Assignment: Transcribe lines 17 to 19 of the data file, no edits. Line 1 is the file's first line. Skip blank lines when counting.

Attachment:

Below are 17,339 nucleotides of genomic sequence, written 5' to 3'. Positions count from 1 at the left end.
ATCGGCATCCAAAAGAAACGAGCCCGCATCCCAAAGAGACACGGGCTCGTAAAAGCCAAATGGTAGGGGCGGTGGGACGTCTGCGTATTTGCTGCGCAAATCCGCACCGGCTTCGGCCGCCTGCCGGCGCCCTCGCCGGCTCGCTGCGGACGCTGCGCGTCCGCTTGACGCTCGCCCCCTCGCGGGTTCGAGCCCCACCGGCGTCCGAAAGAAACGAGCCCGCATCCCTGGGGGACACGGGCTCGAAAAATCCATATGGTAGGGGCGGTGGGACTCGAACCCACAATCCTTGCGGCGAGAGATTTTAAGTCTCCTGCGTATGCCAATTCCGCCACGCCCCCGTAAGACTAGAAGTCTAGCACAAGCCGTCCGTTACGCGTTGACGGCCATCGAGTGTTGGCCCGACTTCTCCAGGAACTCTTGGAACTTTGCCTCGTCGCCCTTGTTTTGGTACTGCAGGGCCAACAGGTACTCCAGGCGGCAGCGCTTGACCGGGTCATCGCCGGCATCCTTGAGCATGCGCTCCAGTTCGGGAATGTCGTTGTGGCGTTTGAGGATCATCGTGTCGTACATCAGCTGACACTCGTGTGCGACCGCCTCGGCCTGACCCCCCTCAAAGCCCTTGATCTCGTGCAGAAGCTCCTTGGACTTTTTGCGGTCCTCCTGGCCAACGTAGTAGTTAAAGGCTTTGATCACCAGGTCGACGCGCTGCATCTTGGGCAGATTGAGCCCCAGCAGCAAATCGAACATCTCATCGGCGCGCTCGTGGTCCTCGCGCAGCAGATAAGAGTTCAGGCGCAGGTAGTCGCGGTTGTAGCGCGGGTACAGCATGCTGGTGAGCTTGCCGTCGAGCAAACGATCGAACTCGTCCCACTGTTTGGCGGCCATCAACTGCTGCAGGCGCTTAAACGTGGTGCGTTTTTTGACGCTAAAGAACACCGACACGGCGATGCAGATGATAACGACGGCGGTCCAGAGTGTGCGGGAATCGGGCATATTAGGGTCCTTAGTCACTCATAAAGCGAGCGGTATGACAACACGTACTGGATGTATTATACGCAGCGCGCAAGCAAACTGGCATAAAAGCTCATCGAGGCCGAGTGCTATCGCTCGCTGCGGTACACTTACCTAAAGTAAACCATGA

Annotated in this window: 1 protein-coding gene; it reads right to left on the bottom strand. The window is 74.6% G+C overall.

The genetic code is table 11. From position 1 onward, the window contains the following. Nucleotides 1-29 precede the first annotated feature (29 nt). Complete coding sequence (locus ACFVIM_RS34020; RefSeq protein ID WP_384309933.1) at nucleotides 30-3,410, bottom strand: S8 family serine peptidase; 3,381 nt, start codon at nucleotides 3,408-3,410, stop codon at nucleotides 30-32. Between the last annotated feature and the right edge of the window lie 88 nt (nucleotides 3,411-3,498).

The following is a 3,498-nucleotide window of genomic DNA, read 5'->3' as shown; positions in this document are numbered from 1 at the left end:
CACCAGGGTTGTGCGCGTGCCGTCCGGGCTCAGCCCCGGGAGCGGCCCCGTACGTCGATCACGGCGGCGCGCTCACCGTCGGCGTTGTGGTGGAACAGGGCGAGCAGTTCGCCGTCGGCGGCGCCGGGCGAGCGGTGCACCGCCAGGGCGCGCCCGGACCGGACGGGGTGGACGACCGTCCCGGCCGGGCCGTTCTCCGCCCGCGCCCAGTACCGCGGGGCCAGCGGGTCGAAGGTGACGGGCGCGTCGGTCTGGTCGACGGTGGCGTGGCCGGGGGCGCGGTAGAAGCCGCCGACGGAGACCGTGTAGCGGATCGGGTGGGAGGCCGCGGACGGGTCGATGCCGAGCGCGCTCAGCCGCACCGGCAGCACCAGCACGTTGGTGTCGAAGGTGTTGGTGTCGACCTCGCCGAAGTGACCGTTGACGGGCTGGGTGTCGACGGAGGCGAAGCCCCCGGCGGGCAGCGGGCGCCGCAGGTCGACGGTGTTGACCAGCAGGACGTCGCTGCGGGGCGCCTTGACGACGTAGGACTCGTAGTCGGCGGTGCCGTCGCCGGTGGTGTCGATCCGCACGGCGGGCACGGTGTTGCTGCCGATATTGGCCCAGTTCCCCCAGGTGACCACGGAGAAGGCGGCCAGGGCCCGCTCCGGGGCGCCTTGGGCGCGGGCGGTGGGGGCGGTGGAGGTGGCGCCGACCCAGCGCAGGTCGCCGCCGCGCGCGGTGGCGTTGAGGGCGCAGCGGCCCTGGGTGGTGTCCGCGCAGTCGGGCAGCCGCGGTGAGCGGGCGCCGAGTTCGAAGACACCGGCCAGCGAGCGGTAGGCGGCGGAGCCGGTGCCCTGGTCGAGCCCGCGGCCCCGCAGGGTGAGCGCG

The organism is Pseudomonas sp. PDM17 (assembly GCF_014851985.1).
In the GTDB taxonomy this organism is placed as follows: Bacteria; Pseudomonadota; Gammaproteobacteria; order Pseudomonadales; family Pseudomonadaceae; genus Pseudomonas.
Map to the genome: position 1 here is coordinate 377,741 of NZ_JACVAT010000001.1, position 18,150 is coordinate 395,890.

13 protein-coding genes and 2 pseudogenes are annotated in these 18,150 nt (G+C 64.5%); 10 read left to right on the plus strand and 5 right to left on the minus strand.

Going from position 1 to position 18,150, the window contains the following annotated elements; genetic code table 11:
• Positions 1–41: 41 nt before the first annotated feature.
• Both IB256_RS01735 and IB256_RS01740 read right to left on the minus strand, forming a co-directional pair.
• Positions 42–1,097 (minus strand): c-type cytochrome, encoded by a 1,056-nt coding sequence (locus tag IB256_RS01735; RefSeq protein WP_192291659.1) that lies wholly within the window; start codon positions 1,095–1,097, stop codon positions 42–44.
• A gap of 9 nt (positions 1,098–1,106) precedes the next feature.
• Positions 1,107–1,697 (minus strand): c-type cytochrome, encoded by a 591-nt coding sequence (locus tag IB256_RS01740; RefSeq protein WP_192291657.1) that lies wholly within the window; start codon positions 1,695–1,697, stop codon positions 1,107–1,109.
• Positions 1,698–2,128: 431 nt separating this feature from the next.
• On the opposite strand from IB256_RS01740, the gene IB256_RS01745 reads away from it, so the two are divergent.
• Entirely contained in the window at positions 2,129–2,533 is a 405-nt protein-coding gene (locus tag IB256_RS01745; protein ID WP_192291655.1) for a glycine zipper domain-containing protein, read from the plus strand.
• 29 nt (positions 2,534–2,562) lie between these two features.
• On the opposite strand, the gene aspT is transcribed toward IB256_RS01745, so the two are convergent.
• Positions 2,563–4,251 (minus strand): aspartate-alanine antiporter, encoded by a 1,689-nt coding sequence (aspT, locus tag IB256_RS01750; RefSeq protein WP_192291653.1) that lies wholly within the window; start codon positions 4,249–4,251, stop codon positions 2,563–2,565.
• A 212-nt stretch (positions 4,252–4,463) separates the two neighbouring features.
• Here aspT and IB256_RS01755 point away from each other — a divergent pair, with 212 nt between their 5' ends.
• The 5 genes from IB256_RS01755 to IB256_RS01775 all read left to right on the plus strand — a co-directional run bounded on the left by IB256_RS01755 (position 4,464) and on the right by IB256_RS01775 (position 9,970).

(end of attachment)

• Positions 1,698–2,128: 431 nt separating this feature from the next.
• On the opposite strand from IB256_RS01740, the gene IB256_RS01745 reads away from it, so the two are divergent.
• Entirely contained in the window at positions 2,129–2,533 is a 405-nt protein-coding gene (locus tag IB256_RS01745; protein ID WP_192291655.1) for a glycine zipper domain-containing protein, read from the plus strand.